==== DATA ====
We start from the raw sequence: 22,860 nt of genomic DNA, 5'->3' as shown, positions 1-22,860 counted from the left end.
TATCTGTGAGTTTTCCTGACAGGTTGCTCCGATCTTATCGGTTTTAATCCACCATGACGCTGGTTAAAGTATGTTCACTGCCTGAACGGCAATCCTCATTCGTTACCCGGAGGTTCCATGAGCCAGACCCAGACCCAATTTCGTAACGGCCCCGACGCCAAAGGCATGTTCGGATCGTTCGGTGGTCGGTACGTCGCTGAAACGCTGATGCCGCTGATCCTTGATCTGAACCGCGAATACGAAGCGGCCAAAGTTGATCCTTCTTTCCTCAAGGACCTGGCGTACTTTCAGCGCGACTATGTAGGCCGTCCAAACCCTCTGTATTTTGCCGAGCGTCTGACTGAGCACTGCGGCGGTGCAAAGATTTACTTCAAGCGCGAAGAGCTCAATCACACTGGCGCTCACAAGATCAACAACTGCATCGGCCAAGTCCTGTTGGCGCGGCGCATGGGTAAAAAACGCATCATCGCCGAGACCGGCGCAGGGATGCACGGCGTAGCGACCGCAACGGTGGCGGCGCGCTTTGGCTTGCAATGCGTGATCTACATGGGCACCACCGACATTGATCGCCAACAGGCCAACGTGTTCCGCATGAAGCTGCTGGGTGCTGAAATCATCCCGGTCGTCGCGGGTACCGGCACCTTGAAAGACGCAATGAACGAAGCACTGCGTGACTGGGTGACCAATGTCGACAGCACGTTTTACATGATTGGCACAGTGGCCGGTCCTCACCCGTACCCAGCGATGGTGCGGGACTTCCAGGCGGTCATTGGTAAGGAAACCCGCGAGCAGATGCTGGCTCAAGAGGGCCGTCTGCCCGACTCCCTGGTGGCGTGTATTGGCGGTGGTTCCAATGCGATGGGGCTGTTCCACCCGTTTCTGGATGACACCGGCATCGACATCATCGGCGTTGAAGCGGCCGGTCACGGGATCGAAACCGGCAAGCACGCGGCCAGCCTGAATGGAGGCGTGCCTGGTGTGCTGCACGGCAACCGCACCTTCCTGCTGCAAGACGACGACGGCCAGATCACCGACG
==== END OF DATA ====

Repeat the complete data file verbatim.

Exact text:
We start from the raw sequence: 22,860 nt of genomic DNA, 5'->3' as shown, positions 1-22,860 counted from the left end.
TATCTGTGAGTTTTCCTGACAGGTTGCTCCGATCTTATCGGTTTTAATCCACCATGACGCTGGTTAAAGTATGTTCACTGCCTGAACGGCAATCCTCATTCGTTACCCGGAGGTTCCATGAGCCAGACCCAGACCCAATTTCGTAACGGCCCCGACGCCAAAGGCATGTTCGGATCGTTCGGTGGTCGGTACGTCGCTGAAACGCTGATGCCGCTGATCCTTGATCTGAACCGCGAATACGAAGCGGCCAAAGTTGATCCTTCTTTCCTCAAGGACCTGGCGTACTTTCAGCGCGACTATGTAGGCCGTCCAAACCCTCTGTATTTTGCCGAGCGTCTGACTGAGCACTGCGGCGGTGCAAAGATTTACTTCAAGCGCGAAGAGCTCAATCACACTGGCGCTCACAAGATCAACAACTGCATCGGCCAAGTCCTGTTGGCGCGGCGCATGGGTAAAAAACGCATCATCGCCGAGACCGGCGCAGGGATGCACGGCGTAGCGACCGCAACGGTGGCGGCGCGCTTTGGCTTGCAATGCGTGATCTACATGGGCACCACCGACATTGATCGCCAACAGGCCAACGTGTTCCGCATGAAGCTGCTGGGTGCTGAAATCATCCCGGTCGTCGCGGGTACCGGCACCTTGAAAGACGCAATGAACGAAGCACTGCGTGACTGGGTGACCAATGTCGACAGCACGTTTTACATGATTGGCACAGTGGCCGGTCCTCACCCGTACCCAGCGATGGTGCGGGACTTCCAGGCGGTCATTGGTAAGGAAACCCGCGAGCAGATGCTGGCTCAAGAGGGCCGTCTGCCCGACTCCCTGGTGGCGTGTATTGGCGGTGGTTCCAATGCGATGGGGCTGTTCCACCCGTTTCTGGATGACACCGGCATCGACATCATCGGCGTTGAAGCGGCCGGTCACGGGATCGAAACCGGCAAGCACGCGGCCAGCCTGAATGGAGGCGTGCCTGGTGTGCTGCACGGCAACCGCACCTTCCTGCTGCAAGACGACGACGGCCAGATCACCGACG